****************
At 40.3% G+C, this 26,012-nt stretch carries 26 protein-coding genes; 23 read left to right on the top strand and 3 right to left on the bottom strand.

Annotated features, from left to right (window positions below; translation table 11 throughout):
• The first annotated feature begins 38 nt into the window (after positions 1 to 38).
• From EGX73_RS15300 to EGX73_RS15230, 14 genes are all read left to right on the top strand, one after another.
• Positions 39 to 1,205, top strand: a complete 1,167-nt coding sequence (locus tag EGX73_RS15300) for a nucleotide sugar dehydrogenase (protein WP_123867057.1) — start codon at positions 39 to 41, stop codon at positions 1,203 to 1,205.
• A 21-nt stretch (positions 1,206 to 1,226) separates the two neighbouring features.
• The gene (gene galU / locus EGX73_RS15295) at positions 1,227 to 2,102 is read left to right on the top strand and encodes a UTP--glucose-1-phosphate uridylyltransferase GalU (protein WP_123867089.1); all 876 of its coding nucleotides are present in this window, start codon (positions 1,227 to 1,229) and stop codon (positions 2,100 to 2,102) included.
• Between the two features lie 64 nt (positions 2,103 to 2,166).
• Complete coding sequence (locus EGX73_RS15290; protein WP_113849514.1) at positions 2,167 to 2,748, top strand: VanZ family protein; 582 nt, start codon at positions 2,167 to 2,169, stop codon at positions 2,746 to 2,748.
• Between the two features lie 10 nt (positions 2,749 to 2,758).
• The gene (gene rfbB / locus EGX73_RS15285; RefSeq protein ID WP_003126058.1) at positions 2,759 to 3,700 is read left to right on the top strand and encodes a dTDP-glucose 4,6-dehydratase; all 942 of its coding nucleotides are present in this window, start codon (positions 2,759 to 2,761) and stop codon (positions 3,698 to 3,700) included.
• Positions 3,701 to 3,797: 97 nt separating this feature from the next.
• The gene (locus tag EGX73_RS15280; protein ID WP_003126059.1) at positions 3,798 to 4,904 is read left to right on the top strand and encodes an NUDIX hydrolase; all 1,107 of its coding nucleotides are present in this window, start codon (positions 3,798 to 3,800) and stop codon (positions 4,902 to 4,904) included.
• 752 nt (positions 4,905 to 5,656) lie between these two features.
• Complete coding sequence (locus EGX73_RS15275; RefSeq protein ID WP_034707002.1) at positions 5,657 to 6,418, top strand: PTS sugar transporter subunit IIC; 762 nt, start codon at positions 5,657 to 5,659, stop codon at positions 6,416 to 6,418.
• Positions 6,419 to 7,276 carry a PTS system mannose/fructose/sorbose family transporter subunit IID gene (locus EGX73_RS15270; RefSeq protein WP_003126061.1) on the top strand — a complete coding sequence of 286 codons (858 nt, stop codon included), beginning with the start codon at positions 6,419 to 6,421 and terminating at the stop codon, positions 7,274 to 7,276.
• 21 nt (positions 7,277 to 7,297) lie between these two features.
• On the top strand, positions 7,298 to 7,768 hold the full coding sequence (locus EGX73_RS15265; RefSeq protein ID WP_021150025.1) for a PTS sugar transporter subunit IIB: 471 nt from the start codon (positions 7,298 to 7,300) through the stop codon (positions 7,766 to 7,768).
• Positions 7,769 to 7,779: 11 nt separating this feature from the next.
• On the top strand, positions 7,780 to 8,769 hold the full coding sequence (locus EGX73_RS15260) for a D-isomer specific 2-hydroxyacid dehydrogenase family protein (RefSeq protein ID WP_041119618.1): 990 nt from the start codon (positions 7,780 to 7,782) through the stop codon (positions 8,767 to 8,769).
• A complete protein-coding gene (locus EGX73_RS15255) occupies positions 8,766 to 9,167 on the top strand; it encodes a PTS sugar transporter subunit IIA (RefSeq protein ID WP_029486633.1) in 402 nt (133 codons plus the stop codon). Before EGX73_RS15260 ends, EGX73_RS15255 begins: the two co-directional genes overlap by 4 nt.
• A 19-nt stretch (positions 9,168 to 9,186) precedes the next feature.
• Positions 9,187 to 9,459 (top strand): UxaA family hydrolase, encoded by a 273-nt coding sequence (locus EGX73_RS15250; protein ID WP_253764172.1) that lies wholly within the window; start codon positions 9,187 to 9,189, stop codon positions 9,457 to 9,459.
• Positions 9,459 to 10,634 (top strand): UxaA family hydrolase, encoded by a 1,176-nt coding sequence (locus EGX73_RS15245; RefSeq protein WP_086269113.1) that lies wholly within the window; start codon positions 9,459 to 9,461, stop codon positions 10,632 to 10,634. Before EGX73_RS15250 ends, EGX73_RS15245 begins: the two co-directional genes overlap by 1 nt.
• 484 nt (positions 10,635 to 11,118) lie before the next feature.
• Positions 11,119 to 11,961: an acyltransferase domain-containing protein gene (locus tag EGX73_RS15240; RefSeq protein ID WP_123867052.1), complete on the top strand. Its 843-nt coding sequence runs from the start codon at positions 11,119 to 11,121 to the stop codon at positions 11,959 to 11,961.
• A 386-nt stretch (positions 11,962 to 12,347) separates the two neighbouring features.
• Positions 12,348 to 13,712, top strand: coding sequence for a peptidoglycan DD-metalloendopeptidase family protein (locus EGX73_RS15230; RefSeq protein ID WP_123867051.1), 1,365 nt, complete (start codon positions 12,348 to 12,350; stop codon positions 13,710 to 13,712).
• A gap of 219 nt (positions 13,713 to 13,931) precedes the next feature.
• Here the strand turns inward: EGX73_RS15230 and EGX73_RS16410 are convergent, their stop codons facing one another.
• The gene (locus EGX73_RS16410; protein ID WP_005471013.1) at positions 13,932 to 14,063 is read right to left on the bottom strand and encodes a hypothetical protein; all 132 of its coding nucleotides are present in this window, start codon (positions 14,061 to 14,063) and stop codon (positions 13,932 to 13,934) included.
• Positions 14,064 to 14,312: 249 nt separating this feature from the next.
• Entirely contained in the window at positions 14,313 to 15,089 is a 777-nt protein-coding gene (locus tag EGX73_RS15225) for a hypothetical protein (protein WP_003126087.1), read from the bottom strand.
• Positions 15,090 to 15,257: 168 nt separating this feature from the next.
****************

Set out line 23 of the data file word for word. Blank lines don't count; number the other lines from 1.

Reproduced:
• Positions 9,187 to 9,459 (top strand): UxaA family hydrolase, encoded by a 273-nt coding sequence (locus EGX73_RS15250; protein ID WP_253764172.1) that lies wholly within the window; start codon positions 9,187 to 9,189, stop codon positions 9,457 to 9,459.